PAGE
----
by Bill Jackson - The Regional
July 29, 2009
The lead organizer of the Caledonia Peacekeepers group says that planned surveillance outside smoke shacks along Highway Six in Caledonia will include photographing customers and recording their license plates.
Doug Fleming emphasized that it's illegal for anyone to stop at these smoke shacks and purchase tobacco products, let alone sell them.
"The most that we hope to accomplish at least for the time being is to collect evidence of illegal activity that's taking place that everybody knows about," he said.
Gary McHale, a member of the Peacekeepers and the Executive Director of the group Canadian Advocates for Charter Equality, said that his group has spoken with Royal Canadian Mounted Police who have agreed to accept evidence of illegal activity at the smoke shacks.
"The law doesn't make a distinction between whether you're buying or selling," he said.
The most common charge laid by the RCMP pertaining to contraband tobacco is for possession of illegal cigarettes, McHale found out. The penalty is usually based on the number of illegal cigarettes that a person has in their possession and can amount to thousands of dollars in fines.
McHale argues that there are more than 20 different charges that could be laid against smoke shack operators under various acts at both the federal and provincial levels.
Shack operators are in violation of the Smoke Free Ontario Act simply for having tobacco products on display, he argues.
After years of frustration, Fleming is fed up with the inaction of federal and provincial law enforcement officials.
"We thought if we just wrote letters to officials and went to Queen's Park and stomped out feet and held our breath that the government would fix it," Fleming said. "We realize now that's not going to happen."
Land claim negotiations could go on for decades, he argues.
"They can't possibly expect a group of law abiding citizens to sit back for the rest of their lives and allow this type of thing to go on, but it will. If it's up to government it will never change... I don't believe we should have to live like this. We don't want to be law enforcement officials. We just want law enforcement officials to act like law enforcement officials."
If customers who frequent smoke shacks think that their license plates will be recorded or be photographed and passed on to the RCMP, they may choose to buy their products from legal businesses, Fleming added.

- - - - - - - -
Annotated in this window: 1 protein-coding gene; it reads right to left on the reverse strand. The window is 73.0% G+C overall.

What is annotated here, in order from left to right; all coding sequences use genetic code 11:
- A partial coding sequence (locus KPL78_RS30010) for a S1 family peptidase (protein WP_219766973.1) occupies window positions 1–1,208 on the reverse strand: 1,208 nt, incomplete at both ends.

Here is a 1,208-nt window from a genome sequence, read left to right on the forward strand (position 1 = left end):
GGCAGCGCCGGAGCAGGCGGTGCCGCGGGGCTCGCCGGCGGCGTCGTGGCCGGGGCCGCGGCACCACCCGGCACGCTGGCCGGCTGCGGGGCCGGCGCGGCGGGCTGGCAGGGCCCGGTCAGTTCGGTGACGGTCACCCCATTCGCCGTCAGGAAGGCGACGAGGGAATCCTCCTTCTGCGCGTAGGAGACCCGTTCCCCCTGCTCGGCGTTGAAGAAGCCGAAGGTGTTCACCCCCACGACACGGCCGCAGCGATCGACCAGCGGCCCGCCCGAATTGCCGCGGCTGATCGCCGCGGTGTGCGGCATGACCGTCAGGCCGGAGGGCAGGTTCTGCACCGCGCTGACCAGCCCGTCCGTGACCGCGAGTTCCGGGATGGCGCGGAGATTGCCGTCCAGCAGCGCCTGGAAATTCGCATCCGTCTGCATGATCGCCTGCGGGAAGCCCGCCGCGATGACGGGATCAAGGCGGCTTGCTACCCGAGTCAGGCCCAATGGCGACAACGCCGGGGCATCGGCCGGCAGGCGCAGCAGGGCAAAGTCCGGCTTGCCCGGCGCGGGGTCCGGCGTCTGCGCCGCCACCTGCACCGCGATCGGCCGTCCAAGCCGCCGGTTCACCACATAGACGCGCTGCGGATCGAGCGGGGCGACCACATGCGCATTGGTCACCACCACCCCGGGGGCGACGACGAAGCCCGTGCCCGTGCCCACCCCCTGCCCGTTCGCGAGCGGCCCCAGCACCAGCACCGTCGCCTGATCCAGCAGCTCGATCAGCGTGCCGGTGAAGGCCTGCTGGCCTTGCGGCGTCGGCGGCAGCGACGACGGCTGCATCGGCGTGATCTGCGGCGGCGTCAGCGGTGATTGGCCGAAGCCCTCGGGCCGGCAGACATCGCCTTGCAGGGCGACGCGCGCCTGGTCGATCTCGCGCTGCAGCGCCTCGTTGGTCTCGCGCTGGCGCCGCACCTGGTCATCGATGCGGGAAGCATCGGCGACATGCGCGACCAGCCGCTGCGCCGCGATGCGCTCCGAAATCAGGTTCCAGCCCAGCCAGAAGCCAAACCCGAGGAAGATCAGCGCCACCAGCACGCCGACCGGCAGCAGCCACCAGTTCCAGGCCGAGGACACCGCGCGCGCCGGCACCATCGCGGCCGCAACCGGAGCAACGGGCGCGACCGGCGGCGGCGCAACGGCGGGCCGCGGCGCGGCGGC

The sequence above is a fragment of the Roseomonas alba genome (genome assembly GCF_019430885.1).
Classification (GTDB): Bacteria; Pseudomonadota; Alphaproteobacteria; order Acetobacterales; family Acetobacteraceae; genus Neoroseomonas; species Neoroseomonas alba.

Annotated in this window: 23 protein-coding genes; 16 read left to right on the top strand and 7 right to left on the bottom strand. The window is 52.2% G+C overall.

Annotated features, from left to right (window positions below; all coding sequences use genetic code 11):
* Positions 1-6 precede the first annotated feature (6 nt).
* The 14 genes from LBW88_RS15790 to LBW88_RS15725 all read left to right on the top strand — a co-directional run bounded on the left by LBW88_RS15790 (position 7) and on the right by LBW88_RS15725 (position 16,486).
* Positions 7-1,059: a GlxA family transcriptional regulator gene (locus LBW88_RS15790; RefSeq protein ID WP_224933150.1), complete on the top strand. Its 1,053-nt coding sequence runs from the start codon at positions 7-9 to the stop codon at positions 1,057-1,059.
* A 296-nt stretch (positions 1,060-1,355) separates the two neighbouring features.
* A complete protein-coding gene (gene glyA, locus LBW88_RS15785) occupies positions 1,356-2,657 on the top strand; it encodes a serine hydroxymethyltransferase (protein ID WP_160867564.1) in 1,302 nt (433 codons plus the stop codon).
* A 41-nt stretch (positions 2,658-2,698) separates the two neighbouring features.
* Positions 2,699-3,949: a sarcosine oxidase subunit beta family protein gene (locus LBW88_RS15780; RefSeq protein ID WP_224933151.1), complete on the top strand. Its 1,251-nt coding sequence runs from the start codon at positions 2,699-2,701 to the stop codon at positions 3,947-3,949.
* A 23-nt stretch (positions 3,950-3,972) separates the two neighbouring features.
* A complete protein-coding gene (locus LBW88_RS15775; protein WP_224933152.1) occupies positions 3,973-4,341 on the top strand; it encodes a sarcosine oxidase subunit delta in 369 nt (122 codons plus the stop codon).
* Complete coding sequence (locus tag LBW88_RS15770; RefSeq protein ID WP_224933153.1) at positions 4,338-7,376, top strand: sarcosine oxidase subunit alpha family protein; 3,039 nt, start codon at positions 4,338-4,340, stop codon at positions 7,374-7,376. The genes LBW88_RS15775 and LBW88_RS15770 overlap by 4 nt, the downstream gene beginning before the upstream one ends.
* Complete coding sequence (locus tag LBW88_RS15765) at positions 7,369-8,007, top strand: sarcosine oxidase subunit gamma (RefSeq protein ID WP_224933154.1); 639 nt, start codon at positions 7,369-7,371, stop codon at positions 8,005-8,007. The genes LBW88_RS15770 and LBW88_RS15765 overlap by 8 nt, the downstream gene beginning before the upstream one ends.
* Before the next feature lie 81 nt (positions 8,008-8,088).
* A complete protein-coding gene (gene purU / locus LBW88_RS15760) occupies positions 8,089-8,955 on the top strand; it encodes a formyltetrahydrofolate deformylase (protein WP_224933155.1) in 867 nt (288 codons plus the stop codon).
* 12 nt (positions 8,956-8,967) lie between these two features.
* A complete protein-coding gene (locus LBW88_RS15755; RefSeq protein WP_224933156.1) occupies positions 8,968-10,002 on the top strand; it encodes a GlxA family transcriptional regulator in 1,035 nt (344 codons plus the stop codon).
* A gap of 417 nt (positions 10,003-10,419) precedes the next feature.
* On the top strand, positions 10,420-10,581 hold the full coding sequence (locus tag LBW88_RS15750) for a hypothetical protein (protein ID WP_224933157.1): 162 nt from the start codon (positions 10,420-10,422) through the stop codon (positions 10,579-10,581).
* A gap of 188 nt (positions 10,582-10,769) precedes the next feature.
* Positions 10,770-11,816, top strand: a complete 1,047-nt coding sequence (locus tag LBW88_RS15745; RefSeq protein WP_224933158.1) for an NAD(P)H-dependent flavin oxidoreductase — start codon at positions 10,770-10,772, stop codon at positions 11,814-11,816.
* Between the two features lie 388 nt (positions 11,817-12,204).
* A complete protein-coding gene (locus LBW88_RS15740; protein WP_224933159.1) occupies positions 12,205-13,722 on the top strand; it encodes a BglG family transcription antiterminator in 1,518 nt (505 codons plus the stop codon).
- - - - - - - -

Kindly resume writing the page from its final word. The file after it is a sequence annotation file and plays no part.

"What's going on here is wrong."
Some illegal smoke shacks have been established on private properties on Highway 6 outside Caledonia. Others are situated on land parcels owned by the province and Six Nations that have not been added to the Indian Reserve.
Haldimand Mayor Marie Trainer said that landowners, including Six Nations Elected Council, have been sent letters from the county, informing them of bylaw and building code infractions within Haldimand's jurisdiction. But the province doesn't have to conform, she said.
"We are creatures of the province so they don't have to listen to us. That's the only problem. You and I have to, but they don't."
However, McHale argues that the province is bound by municipal bylaws according to an Ontario Court of Appeal decision. At the very least, the province should be forced to defend itself, he said.
McHale believes that councillors have put themselves in a tough spot by exercising their authority on a private landowner, but not taking similar action against the province and Six Nations.
"Have they been issued fines?" he wonders. "Are they being taken to court?"
Councillors haven't held the province accountable for bylaw violations in the past so that they could get money to boast about in the next election, McHale charges.
He pointed out that Haldimand recently received federal and provincial funding to help build two new arenas in Cayuga and Dunnville.
However, illegal smoke shacks threaten public safety, said McHale, citing a shooting outside one shack in 2007 and a US congressional report that says illegal tobacco is the number one way of funding international terrorism in North America.
He said that he isn't opposed to using the courts to hold councillors responsible.
"Just because councillors are spineless doesn't mean that the public should be endangered."
Future meetings of the Caledonia Peacekeepers will be held privately, Fleming said.
Recently he applied to have another meeting at the Cayuga Lions Hall, however the service club told him he could only hold the meeting if he didn't advertise in advance.
A contingent of protesters from all over Ontario converged in Cayuga last month when Fleming held a meeting to detail the plans of a militia group, later dubbed the Caledonia Peacekeepers.
Fleming said he understands the concerns of the Lions who probably don't want to see a similar showing outside their building that's located in a residential area.
"But I'm not interested in renting if I'm going to be forbidden to advertise," Fleming said. "I don't know if that's a common practice for renting a public facility."
Some people spend hours coaching little league, he added. "That won't change the world," he argues, "but this is my contribution to bettering the community."
Anyone who is interested in hearing more or would like to join the Peacekeepers can contact Doug Fleming at 905-765-2838.